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Incidence of fatigue and low-dose corticosteroid use in prostate cancer patients receiving systemic treatment: a meta-analysis of randomized controlled trials

  • Matteo Ferro
  • Giuseppe Di Lorenzo
  • Ottavio de Cobelli
  • Dario Bruzzese
  • Piero Pignataro
  • Marco Borghesi
  • Gennaro Musi
  • Mihai Dorin Vartolomei
  • Vincenzo Cosimato
  • Alessandro Serino
  • Vincenzo Ieluzzi
  • Daniela Terracciano
  • Rocco Damiano
  • Francesco Cantiello
  • Francesco Alessandro Mistretta
  • Matteo Muto
  • Giuseppe Lucarelli
  • Pietro De Placido
  • Carlo Buonerba
Review
  • 21 Downloads

Abstract

Background

Cancer-related fatigue (CRF) is a complex condition that is reported in > 50% of cancer patients. In men with castration-resistant prostate cancer (CRPC), CRF was reported in 12–21% of patients. Approved systemic therapy against CRPC is commonly administered in combination with androgen-deprivation treatment (ADT) and, in some cases, with daily, low-dose corticosteroids. Importantly, the use of low-dose corticosteroids is associated with multiple negative effects, including reduced muscle mass. On these grounds, we hypothesized that the chronic use of corticosteroids may increase the incidence of fatigue in patients with prostate cancer.

Methods

We reviewed all randomized trials published during the last 15 years conducted in patients with prostate cancer receiving systemic treatment and we performed a sub-group analysis to gather insights regarding the potential differences in the incidence of fatigue in patients receiving vs. not receiving daily corticosteroids as part of their systemic anti-neoplastic regimen.

Results

Overall, 22,734 men enrolled in prospective randomized phase II and III trials were evaluable for fatigue. Estimated pooled incidence of grade 1–2 fatigue was 30.89% (95% CI = 25.34–36.74), while estimated pooled incidence of grade 3–4 fatigue was reported in 3.90% (95% CI = 2.91–5.02). Sub-group analysis showed that grade 3–4 fatigue was approximately double in patients who received daily corticosteroids as part of their anti-neoplastic treatment (5.58; 95% CI = 4.33–6.98) vs. those who did not (2.67%; 95% CI = 1.53–4.11).

Conclusion

Our findings highlight the need for ad hoc-designed prospective clinical trials to investigate whether the benefits associated with low-dose, daily corticosteroids outweigh the risks associated with corticosteroid-related adverse events such as fatigue.

Keywords

Prostate cancer Meta-analysis Fatigue Corticosteroids 

Notes

Authors’ contribution

Ferro: Project development; Manuscript editing. Di Lorenzo: Project development; Manuscript editing. de Cobelli: Project development; Manuscript editing. Bruzzese: Data analysis. Pignataro: Data collection. Borghesi: Project development. Musi: Project development. Vartolomei: Project development. Cosimato: Data collection. Serino: Data collection. Ieluzzi: Data collection. Terracciano Project development. Damiano Project development; Manuscript editing. Cantiello Project development; Manuscript editing. Mistretta Project development; Manuscript editing. Muto Project development; Manuscript editing. Lucarelli Project development; Manuscript editing. De Placido Project development; Manuscript editing. Buonerba Project development; Data management; Manuscript writing.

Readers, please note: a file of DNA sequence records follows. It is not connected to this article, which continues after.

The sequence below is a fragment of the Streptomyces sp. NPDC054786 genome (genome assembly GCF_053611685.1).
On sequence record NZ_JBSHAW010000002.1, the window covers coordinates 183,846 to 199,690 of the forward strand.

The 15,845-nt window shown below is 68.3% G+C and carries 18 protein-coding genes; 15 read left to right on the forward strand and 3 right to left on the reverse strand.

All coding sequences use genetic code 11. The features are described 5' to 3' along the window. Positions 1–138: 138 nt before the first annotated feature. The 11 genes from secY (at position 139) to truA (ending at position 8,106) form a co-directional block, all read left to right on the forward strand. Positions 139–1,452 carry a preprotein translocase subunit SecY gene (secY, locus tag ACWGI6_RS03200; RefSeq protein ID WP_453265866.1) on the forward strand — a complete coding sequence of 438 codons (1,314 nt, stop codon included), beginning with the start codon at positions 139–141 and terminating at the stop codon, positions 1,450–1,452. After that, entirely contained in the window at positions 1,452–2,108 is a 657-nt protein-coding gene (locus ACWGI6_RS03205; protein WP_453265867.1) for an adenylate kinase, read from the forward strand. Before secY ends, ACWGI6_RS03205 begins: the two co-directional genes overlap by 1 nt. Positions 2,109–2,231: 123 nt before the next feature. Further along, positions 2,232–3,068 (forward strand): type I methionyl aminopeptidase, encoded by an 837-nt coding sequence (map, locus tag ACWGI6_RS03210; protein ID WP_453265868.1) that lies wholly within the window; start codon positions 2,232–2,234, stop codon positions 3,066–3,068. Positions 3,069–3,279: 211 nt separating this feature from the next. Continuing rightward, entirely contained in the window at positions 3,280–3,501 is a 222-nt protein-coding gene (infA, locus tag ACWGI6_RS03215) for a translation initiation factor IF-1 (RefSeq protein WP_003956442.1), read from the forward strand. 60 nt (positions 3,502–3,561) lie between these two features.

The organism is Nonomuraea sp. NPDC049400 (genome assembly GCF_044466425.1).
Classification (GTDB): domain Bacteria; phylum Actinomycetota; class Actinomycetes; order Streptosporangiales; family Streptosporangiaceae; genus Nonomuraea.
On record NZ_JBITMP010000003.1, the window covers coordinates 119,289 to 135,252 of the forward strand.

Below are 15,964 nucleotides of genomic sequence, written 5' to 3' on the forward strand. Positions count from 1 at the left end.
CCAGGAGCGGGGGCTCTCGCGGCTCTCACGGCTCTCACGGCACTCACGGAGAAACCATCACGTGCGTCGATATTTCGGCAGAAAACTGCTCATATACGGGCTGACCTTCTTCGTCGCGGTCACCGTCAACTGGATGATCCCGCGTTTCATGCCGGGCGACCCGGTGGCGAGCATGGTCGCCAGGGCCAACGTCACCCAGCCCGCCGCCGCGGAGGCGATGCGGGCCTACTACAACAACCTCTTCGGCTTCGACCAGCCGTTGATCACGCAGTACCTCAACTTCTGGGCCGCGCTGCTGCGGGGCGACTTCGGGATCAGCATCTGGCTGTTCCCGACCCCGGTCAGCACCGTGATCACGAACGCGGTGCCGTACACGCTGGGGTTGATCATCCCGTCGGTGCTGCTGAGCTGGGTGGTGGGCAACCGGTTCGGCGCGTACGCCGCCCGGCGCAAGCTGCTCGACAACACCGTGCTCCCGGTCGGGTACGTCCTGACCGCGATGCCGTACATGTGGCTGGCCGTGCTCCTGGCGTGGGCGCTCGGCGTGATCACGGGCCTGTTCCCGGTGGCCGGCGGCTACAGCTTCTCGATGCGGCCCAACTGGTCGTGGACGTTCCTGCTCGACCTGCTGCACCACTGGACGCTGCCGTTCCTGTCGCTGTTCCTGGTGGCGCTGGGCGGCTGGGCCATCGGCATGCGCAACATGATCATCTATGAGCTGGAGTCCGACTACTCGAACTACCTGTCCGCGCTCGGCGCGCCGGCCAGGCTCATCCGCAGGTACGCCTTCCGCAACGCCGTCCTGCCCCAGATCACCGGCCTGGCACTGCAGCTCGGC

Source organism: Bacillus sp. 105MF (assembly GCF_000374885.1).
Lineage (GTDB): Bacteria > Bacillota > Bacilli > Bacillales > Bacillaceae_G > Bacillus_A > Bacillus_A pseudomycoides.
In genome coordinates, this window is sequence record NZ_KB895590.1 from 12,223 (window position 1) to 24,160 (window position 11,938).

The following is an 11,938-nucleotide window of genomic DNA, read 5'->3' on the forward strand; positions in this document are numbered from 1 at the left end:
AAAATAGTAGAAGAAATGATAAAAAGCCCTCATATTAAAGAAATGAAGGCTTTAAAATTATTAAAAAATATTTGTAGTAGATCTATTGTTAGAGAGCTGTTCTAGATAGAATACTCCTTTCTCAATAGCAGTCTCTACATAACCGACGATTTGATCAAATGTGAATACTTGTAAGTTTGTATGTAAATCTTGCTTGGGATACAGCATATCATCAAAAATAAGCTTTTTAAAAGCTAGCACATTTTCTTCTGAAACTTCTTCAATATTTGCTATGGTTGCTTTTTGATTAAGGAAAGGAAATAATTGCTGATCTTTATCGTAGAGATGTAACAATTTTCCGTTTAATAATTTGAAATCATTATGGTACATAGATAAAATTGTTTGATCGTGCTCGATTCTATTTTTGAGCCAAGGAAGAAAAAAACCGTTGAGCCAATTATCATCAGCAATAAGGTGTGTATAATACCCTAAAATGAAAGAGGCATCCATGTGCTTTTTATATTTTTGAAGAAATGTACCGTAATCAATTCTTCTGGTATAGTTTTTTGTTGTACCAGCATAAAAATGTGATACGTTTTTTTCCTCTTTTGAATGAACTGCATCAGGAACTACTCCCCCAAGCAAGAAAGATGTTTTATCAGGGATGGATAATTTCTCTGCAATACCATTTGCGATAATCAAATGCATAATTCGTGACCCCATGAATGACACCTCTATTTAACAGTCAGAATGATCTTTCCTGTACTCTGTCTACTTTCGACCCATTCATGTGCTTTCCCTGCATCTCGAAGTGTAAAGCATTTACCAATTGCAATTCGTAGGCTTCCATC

Compliance with ethical standards

Conflict of interest

No relevant conflicts by any of the authors are to be disclosed.

Ethical statements

The authors have no potential conflicts of interest to disclose relevant to this work. This work is a systematic review of published data, so it does not directly involve human participants and/or animals, not did it require any informed consent or ethics committee approval.

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Copyright information

© Springer-Verlag GmbH Germany, part of Springer Nature 2018

Authors and Affiliations

  • Matteo Ferro
    • 1
  • Giuseppe Di Lorenzo
    • 2
  • Ottavio de Cobelli
    • 1
    • 3
  • Dario Bruzzese
    • 4
  • Piero Pignataro
    • 5
  • Marco Borghesi
    • 6
  • Gennaro Musi
    • 1
  • Mihai Dorin Vartolomei
    • 1
    • 7
  • Vincenzo Cosimato
    • 8
  • Alessandro Serino
    • 1
  • Vincenzo Ieluzzi
    • 9
  • Daniela Terracciano
    • 10
  • Rocco Damiano
    • 11
  • Francesco Cantiello
    • 11
  • Francesco Alessandro Mistretta
    • 1
  • Matteo Muto
    • 12
  • Giuseppe Lucarelli
    • 13
  • Pietro De Placido
    • 2
  • Carlo Buonerba
    • 2
    • 14
  1. 1.Division of UrologyEuropean Institute of OncologyMilanItaly
  2. 2.Department of Clinical Medicine and SurgeryUniversity Federico II of NaplesNaplesItaly
  3. 3.University of MilanMilanItaly
  4. 4.Department of Public HealthFederico II University of NaplesNaplesItaly
  5. 5.Department of Molecular Medicine and Medical BiotechnologyUniversity Federico II of NaplesNaplesItaly
  6. 6.Department of UrologyUniversity of BolognaBolognaItaly
  7. 7.Department of Cell and Molecular BiologyUniversity of Medicine and PharmacyTirgu MuresRomania
  8. 8.Division of Onco-hematologyUniversity Hospital San Giovanni di Dio e Ruggi d’AragonaSalernoItaly
  9. 9.Second University of NaplesNaplesItaly
  10. 10.Department of Translational Medical SciencesUniversity of Naples “Federico II”NaplesItaly
  11. 11.Department of UrologyMagna Graecia University of CatanzaroCatanzaroItaly
  12. 12.University of NaplesNaplesItaly
  13. 13.Department of Emergency and Organ Transplantation, Urology, Andrology and Kidney Transplantation UnitUniversity of BariBariItaly
  14. 14.Zooprophylactic Institute of Southern ItalyPorticiItaly

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